But these plans were pushed aside when disaster struck in the plant’s reactor cavity on January 21, 1969. A pressure tube burst which created a power surge leading to the reactor malfunctioning and an explosion. Luckily, a member of staff who was scheduled to be working on the reactor at the time was found safe and sound elsewhere. The plant’s underground design also prevented people and the environment from being harmed.

The accident’s severity registered at 5 out of a possible 7. The concentration of leaked cooling gas that was behind the door of the reactor cavity was lethal. It wasn’t even possible to measure the radioactivity because it was above the maximum level on the measuring instruments.

But the reactor cavern was not completely sealed: the radioactivity spread to the control room 100 metres away. In the machine cavern closest to the reactor, a team involved in shutting down the turbine had been exposed to radiation. A witness report said that since the decontamination showers had been out of order, the workers had to shower in a temporary facility without hot water.

The government ordered an inquiry into the incident and a report was eventually published ten years later. The Swiss Association for Atomic Energy found there had been no major negligence on the part of the plant’s managers. The cause of the incident was corrosion in a pressure tube, brought about by humidity.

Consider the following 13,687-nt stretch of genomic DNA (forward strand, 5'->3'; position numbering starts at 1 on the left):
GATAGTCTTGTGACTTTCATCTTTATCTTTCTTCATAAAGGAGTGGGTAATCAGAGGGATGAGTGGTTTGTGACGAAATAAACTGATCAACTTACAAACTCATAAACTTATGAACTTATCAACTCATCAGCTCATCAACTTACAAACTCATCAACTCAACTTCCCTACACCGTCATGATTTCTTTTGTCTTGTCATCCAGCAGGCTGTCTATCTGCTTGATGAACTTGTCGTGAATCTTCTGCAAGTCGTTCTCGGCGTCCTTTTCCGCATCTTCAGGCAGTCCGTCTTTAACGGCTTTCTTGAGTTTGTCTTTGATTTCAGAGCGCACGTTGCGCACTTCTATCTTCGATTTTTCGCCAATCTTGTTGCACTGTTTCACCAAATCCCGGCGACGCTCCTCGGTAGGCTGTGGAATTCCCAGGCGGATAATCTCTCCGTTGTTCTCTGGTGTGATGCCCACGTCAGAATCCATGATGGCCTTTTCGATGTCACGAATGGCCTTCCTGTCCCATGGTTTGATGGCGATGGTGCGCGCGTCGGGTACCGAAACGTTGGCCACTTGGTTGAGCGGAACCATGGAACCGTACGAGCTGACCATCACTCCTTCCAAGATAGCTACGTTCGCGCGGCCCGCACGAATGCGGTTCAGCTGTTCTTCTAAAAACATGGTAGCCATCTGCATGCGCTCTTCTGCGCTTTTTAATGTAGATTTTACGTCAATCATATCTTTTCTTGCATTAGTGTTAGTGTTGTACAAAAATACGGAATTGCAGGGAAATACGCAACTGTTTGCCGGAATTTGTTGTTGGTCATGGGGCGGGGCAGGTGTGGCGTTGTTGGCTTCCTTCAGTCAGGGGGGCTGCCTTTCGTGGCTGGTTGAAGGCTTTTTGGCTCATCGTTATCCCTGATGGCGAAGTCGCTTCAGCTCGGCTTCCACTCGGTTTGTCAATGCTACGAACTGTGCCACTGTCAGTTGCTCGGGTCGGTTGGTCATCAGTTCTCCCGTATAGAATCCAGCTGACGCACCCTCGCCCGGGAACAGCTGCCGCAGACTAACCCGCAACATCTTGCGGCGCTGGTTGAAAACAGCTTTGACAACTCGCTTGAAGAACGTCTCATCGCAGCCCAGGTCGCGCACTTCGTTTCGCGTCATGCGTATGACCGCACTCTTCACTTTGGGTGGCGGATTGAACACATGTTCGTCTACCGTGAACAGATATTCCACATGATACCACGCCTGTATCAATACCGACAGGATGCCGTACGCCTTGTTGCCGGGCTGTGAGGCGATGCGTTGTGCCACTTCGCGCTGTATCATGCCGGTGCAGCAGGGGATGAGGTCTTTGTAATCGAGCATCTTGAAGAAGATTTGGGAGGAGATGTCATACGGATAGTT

January 22, 2019 Posted by | history, incidents, Switzerland | Leave a comment

Rolls Royce involvement in Bradwell nuclear project is supposed to allay concerns about Chinese control

January 22, 2019 Posted by | business and costs, politics, UK | 1 Comment

A dose of nuclear financial realism – is badly needed in Britain

Britain badly needs a dose of nuclear realism. If it remains a strategic necessity, the UK must find a way to win more bang for its buck, ,   , 21 Jan 19

One thing British politicians have never lacked when making nuclear policy is optimism. When it comes to atomic energy, they leave Dr Pangloss in the shade. Take the last big nuclear programme back in the 1960s, whose purpose was to meet a fifth of the UK’s electricity needs. Rather than using proven (if US made) reactor technology, the government bet instead on a homegrown gas-cooled type. The minister of power, Fred Lee, confidently predicted the experimental design would be a world beater. Britain had “hit the jackpot”, he declared. The UK certainly hit something. But it wasn’t pay dirt. The AGR programme dragged on for more than two decades and was, in the words of the man who commissioned it, Arthur Hawkins of the Central Electricity Generating Board, “a catastrophe that must not be repeated”.  ………